Sunday, March 2, 2014

The Bitter Fruits of War

Character Interview: Alan Ashley

TWP:  Thank you for making time in your schedule for The Word Place, Mr. Ashley.

AA:  What is it you’d like to talk about?

TWP: Now that the war is over, people seem to want to get back to business as usual, but for returning soldiers, especially those who have been wounded, it’s not that easy. Could you share your perspective with us?

AA:  My perspective on being blind?

TWP: Yes, if you don’t mind.

AA: It’s not something I like to talk about, but it’s an obvious handicap. Some people think because a man can’t see, he can’t think either.

TWP: But you’re head of Ashley Enterprises, the largest corporation in this region.

AA: Yes, I am. I lost my sight—not my education, which by the way includes an MBA from Harvard.

TWP: There were newspaper articles recently on some disagreement about who would be CEO of the company.

AA: My two cousins ran through their own inheritance and wanted mine. They thought it would be like taking candy from a baby, but the court sent them packing, and I took over as my father intended me to do. Our profits have risen steadily since then, and employee turnover has virtually stopped.

TWP: Did the government provide you with some training…so far as living in a sightless world?

AA: I had other injuries. (Removes his dark glasses) You can see the scarring from the shell explosion which left me blind. (Holds out his hands) And my hands. You don’t play catch with a shell, even if it’s a dud. I had some plastic surgery to repair the worst burn scars. Then I was offered a few months of vocational training. Vocational training! They wanted me to learn to cane chairs! So I used my own money to pay for eighteen months in a private facility where I learned to read Braille and to use a Braille writer.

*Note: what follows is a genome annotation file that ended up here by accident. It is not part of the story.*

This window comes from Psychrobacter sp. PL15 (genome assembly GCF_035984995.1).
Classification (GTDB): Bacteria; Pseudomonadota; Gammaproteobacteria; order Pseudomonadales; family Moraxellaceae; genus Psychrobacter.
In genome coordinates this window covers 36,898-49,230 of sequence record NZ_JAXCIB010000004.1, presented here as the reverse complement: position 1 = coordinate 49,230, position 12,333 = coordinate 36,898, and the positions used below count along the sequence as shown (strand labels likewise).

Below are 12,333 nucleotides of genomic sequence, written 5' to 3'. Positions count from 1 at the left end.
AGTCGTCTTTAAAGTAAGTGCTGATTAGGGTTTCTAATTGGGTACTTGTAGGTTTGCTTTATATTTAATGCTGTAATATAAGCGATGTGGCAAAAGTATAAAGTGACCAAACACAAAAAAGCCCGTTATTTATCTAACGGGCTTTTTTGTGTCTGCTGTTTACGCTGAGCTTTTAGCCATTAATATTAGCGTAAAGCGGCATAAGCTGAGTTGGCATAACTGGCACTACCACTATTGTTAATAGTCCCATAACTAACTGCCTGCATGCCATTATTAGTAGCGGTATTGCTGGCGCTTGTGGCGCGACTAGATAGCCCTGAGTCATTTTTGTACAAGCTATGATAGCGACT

TWP: I understand your engagement had just been announced when you went overseas, so you had to put off your marriage until you came home.

AA: There was no marriage! My fiancée informed me she couldn’t marry half a man. That’s how she sees me now—as half a man!

TWP:  I’m sorry. I didn’t mean to bring up a painful subject.

AA:   It’s over.

TWP:  You’ve moved back into the life you always meant to lead. Has it been more difficult for others you’ve known?

AA:  I had the advantage of money and social position, so I expect it’s been somewhat easier for me. I haven’t kept in touch with any of the men I knew over there or in the hospital here.

TWP: Is there a particular reason for that? I wonder if being with people who’ve had the same experiences might not make the transition easier.

AA: I’ve heard there are groups in some places, but I’m not interested, nor do I have time. I have a business to run.

TWP: You sound…excuse my bluntness…somewhat bitter.

AA: Bitter? You have no idea what you’re talking about! You’ll have to excuse me now. I have an appointment.

Links of Interest  


It's ten years later, and the Great Depression is ravaging the country and its populace. The last person Alan Ashely expects to see is the young legal secretary who turned down his job offer and disappeared from his life...and when she walks into his office, he knows he can't let her go a second time.

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